It is clear that the Conservative manifesto has done serious damage to the Party’s electoral prospects.
There is a sharp and deep inflection point in the Conservatives’ lead from the publication of the manifesto. Never before has a party leader changed a manifesto policy mid-campaign, as Mrs May was forced to do last week over social care, which made a mockery of her endless billing of herself as ‘strong and stable’ until then.
Obviously the social care policy was badly misjudged, politically, and alienated the Tory base of home-owning middle class old folk. Strangely this was the policy that was pre-released to the media on the morning of the manifesto launch. Did they think it would be popular?
The ‘Theresa Miliband’ policies – the energy price caps, the meddling in corporate governance, the workers on boards and the requirements that firms publish gender pay ratios – were mostly watered-down, but are still very alienating to liberal Conservatives. The line “Some people say that it is not for government to regulate when it comes to technology and the internet. We disagree.” isn’t just horrifying to most younger internet users, it contradicts DCMS’s long-held opposition to moves globally to make it easier for states to regulate the internet.
The manifesto was not costed, unlike Labour’s and the Lib Dems’, which led to the audience laughing in the Prime Minister’s face during Monday’s televised Q&A event when she said that Labour’s sums didn’t add up. It included a pledge to hold a free vote on legalising fox hunting, which 84% of people oppose.
Conservative PPCs blame the manifesto for turning the campaign on its head, and the Party's twenty-point lead has at least been cut in half. So what went wrong?
I wonder if May’s lack of an ideological constituency of support might be an important reason that things went so badly so rapidly. The two complaints that people have about the manifesto are that it was done without consulting people who expect to be consulted, and that it doesn’t have any policies that actually appeal to voters. But why has this happened?
Neither of these would normally be issues. Most party leaders have had a circle of supporters and ideological allies around them. Their role is to provide ideas and act as outriders and surrogates to test and defend policies before they have to be made ‘official’ in the manifesto or as government policy.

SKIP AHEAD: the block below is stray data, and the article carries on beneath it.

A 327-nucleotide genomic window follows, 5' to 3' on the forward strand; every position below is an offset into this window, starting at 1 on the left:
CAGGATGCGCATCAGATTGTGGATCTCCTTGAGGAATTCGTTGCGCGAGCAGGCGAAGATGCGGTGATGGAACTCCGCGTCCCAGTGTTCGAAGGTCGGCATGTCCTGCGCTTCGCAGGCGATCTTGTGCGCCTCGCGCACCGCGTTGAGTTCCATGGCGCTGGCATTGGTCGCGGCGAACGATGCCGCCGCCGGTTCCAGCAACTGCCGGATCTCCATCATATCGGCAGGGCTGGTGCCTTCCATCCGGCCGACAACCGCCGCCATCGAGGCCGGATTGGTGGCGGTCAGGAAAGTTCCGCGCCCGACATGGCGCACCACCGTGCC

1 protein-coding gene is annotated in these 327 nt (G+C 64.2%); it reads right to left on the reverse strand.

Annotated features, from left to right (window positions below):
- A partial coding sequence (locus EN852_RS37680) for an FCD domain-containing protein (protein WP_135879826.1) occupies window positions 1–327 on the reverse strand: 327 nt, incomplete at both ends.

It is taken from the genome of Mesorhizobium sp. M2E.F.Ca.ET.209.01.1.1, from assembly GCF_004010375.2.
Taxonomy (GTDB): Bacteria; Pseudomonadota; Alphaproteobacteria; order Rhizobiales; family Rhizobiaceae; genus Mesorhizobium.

Under David Cameron, the Conservatives had a mixture of Policy Exchange and the Centre for Social Justice to do this, and eager support from the media. Blair and Brown had groups like the IPPR and Demos; Miliband (I guess) had the likes of Compass. Thatcher had the IEA, the CPS and us; Major had a grab-bag of organisations like the Social Market Foundation and the ASI.
These groups, along with like-minded journalists, can safely raise ideas in the public debate and see the sort of traction they get with everyone else without contaminating the party leadership. The ideas that normal people hate get sloughed away. The ones you’re left with are both reasonably popular and liked by a decent enough core of supporters that they’ll go to bat for you in general.
But there isn’t a ‘Mayite’ think tank. Her policy guru Nick Timothy, his time running the New Schools Network aside, doesn’t have an ideological group behind him and cites Joseph Chamberlain, a 19th Century protectionist of all people, as his political inspiration. This kind of backing may have been very useful as she went without her cabinet, just as it was to Thatcher when she went against hers.
Since May has no ideological or intellectual base either of supporters or of thinkers, she’s come up with a bunch of policies that nobody is really willing to defend. And because nobody has thought much about them or properly tested them in the public debate before now, they've proved to be a lot less popular than they might have sounded when they were drafting the manifesto. May's team probably thought they could get away without much fan service to their base, and rely on her appeal to voters alone. That seems to have been a mistake.
In short: you need a base to test, think through and defend potential policies before you make them official. Every Prime Minister since Thatcher has had that; Mrs May does not. Maybe that explains why her first real policy test was such a failure – one that may haunt her for the rest of her career.